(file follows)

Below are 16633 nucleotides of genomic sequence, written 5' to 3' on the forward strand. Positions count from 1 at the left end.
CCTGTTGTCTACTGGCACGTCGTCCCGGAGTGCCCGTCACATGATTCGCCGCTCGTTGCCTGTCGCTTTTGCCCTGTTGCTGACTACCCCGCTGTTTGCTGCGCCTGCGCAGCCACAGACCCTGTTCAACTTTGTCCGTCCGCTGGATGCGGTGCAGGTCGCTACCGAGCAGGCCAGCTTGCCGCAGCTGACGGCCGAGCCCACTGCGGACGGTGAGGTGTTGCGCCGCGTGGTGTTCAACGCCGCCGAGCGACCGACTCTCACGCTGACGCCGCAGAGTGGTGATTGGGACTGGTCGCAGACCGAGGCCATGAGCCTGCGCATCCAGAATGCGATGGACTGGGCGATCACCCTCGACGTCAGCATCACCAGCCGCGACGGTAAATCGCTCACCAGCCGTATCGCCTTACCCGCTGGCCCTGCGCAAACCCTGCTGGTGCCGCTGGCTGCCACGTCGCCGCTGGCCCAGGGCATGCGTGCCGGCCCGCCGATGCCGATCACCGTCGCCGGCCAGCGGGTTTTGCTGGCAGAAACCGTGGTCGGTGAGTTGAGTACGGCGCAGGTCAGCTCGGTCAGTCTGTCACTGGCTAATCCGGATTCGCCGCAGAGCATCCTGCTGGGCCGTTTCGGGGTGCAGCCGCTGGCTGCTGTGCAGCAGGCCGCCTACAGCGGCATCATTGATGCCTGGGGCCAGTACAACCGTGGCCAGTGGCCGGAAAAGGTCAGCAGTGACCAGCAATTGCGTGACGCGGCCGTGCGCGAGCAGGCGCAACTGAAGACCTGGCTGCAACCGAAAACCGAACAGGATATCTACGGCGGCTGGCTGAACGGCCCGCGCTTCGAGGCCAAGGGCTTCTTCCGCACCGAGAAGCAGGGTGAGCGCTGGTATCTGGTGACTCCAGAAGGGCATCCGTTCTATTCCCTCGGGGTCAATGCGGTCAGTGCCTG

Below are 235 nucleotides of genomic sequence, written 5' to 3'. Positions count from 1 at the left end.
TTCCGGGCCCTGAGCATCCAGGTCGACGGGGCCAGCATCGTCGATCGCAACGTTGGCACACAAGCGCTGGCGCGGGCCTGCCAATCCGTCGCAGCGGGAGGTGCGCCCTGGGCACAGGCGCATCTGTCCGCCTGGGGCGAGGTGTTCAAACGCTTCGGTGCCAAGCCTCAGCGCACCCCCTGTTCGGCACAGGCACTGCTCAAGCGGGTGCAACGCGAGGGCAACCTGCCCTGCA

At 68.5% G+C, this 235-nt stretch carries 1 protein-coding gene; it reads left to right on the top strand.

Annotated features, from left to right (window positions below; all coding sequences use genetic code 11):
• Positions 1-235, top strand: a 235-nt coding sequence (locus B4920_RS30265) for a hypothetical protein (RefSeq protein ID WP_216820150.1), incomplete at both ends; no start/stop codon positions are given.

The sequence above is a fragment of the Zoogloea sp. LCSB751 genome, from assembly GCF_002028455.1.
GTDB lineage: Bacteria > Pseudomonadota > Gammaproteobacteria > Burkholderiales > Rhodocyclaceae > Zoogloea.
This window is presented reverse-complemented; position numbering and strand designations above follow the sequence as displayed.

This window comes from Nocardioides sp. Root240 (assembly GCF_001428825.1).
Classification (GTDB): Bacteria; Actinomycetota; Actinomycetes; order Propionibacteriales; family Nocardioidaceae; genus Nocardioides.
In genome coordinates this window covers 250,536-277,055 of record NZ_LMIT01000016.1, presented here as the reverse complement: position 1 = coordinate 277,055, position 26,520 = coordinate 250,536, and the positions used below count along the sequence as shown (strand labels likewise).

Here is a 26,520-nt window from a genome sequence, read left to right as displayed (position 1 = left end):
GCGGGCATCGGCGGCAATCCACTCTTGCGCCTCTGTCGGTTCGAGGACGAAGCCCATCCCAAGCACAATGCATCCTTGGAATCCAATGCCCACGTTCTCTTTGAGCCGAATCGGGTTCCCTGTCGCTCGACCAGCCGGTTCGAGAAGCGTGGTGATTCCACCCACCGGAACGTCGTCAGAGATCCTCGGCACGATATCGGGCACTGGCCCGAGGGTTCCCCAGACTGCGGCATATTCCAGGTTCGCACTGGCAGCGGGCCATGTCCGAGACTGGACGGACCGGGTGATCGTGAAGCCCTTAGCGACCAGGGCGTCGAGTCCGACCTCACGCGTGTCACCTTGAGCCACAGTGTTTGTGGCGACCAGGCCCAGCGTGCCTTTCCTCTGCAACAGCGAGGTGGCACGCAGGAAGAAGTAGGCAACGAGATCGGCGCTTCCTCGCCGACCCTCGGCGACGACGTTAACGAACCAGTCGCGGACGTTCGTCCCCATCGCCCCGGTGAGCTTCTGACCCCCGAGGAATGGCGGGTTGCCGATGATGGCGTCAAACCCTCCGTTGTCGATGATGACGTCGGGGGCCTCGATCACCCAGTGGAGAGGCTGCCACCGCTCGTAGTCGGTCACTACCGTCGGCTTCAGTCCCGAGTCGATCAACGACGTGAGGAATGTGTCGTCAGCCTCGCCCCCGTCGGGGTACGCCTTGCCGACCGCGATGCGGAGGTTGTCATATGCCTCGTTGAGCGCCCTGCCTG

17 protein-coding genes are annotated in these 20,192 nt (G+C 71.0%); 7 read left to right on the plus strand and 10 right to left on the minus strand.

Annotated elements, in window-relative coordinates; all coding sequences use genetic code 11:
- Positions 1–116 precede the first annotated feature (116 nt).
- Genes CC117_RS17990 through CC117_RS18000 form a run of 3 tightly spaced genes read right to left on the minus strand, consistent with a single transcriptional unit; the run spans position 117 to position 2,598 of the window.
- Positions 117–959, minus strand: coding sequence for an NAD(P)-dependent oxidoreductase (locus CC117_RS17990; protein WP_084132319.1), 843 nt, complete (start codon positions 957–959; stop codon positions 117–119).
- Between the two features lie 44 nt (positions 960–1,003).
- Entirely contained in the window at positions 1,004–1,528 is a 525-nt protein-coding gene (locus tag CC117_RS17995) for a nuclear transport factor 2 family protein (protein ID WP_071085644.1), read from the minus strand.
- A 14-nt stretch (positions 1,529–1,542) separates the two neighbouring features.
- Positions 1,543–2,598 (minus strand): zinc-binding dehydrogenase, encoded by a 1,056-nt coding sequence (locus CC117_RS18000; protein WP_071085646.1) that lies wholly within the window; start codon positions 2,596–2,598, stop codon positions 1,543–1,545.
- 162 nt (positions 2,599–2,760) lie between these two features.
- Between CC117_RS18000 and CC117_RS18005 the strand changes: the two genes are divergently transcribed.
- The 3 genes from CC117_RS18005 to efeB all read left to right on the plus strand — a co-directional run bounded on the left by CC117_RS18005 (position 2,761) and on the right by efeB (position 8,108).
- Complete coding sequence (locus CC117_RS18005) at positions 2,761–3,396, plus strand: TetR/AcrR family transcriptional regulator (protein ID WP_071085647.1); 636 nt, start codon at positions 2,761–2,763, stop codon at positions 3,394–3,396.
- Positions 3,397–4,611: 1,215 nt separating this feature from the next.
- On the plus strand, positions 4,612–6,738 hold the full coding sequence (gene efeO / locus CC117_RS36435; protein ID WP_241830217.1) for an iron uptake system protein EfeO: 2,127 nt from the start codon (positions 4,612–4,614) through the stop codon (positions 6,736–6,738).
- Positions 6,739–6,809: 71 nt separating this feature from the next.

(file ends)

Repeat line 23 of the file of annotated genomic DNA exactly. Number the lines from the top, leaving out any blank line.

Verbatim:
- A 14-nt stretch (positions 1,529–1,542) separates the two neighbouring features.